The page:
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Can Misuse of Free Speech Be Considered Use of a Deadly Weapon?

In the 1950s our home in Houston, Texas was bombed, because my newspaper editor father had endorsed the first African American candidate running for a position on the local school board. Though no one was injured, as a teenager it was terrifying to feel so vulnerable to a hatred I couldn’t understand. So, I am certainly not an advocate for terrorism.  And as both the daughter of one newspaper editor and the mother of another, I am a strong supporter of freedom of the press, but not of a press without a conscience.

Words can be as inflammatory as bombs, as most revolutions have proven. Certainly sarcasm and ridicule are generally recognized as deadly for peaceful relationships, whether personal or political.

The violence involving the newspaper Charlie Hebdo in France seems almost a chicken and egg situation with both sides shooting from the hip at anything they don’t like.  We tend to applaud the revolutions seeking democracy, violent or not, because we understand them. Other than the Irish, most of us don’t understand the ones that use a religious excuse for violence as a way out of being helpless as a minority.

So much of the violence in the world, even genocide, grows out of a long and painful history of conflict, that is only known up close and personally by the participants. The rest of us only see the resulting boiling over of centuries of equally shared hate filled interactions.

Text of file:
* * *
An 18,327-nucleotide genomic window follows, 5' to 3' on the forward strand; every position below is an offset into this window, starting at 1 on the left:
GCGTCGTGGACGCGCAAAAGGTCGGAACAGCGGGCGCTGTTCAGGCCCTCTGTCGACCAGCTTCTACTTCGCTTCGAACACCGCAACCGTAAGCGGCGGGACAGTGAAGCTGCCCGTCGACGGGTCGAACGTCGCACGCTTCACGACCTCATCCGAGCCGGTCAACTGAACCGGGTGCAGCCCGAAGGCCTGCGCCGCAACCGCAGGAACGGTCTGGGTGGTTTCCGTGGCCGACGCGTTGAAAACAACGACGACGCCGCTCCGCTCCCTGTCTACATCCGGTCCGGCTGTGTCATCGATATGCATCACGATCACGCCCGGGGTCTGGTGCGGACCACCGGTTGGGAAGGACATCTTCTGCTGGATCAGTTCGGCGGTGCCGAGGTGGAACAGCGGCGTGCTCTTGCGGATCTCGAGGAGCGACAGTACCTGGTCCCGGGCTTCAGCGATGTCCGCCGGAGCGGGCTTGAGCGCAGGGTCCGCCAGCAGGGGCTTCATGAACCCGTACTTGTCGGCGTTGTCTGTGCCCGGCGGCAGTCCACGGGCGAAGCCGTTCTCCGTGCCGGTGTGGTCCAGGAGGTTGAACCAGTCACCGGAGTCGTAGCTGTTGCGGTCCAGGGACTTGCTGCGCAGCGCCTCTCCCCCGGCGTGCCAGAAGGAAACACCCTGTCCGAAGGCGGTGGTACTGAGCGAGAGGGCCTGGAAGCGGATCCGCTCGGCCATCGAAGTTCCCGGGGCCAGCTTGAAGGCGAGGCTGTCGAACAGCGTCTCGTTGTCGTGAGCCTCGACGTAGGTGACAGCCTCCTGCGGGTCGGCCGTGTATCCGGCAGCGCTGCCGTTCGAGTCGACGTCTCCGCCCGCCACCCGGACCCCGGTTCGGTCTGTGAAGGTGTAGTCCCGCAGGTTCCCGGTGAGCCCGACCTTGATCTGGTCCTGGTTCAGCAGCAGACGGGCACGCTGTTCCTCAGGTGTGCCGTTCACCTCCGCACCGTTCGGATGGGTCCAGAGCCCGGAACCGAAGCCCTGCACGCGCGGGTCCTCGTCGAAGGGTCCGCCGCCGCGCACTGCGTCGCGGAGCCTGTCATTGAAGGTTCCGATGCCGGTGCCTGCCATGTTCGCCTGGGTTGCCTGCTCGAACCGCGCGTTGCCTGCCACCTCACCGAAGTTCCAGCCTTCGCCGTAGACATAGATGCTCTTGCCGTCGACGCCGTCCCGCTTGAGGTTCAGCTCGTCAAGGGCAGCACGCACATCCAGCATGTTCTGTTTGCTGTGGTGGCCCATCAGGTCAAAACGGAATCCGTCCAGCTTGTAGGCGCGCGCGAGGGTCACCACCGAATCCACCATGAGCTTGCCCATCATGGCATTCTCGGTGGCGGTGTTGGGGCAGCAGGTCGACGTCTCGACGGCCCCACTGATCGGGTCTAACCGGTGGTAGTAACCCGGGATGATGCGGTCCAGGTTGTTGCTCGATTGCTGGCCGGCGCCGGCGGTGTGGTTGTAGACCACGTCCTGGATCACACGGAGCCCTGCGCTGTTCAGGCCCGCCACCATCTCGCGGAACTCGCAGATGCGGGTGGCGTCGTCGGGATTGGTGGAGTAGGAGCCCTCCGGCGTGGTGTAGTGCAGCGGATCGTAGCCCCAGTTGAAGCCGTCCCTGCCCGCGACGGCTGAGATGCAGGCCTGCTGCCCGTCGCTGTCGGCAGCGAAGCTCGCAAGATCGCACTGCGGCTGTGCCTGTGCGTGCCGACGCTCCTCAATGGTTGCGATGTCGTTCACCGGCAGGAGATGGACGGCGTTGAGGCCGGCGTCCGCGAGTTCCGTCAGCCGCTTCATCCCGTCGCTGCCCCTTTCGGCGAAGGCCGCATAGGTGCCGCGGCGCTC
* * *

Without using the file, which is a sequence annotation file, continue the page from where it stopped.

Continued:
I certainly don’t know the solution, but in my eighty-two years as an American, I’ve been taught to fear, and thus hate, the Germans, the Japanese, the Italians, the North Koreans, the Russians, the Chinese Communists, the North Vietnamese, the Pot Pol Cambodians, the Communist Cubans,  Al Qaeda, the KKK and more.

Though I accepted America’s excuse of shortening World War Two by dropping atomic bombs on two civilian Japanese cities that resulted in at least 250,000 civilian casualties, from much of the world’s view, Harry Truman could be grouped with Hitler, Stalin, and Pol Pot as a mass murderer of the innocent.

How do we begin to break the unending cycles of fear and hate that perpetuate violence?

I oppose violence in any form, including vindictive, abusive, ridiculing, hate filled and irresponsible writing, cartooning or speech. Again, I wholeheartedly support the right of free speech, but not freedom from conscience or responsibility.  Ridicule is not an effective response to any threat.  It is self-serving egotism.  It simply pours fuel on the fire.

Pouring fuel on the fires of hate and fear, however we do it, is not only immoral, it is self-defeating.  Every one of us is called to become a peacemaker in whatever way we can.  There are no winners in wars.  Violence of any kind kills our souls.

 

The Gospel of the Poor

From Simplicity: The Art of Living by Richard Rohr
Jesus says he has come to preach the Gospel to the poor since, in fact, they’re the only ones who can hear it. They don’t have to prove or protect anything.
We always have to ask: In what sense are we ourselves rich? What do we have to defend? What principles do we have to prove? What keeps us from being open and poor?
The issue isn’t primarily material goods, but our spiritual and intellectual goods……my ego, my reputation, my self-image, my need to be right, my need to be successful, my need to have everything under my control, my need to be loved…….
The words of the Gospel never let us live in self-satisfaction. Rather they always make us empty. They always repeat the truth of Mary’s “Let it be done to me according to your word.” They allow us to keep our wounds open so we can receive Christ in us.
It seems we are quite incapable of welcoming Christ, because we are so full of ourselves. The real thing we have to let go of is our self.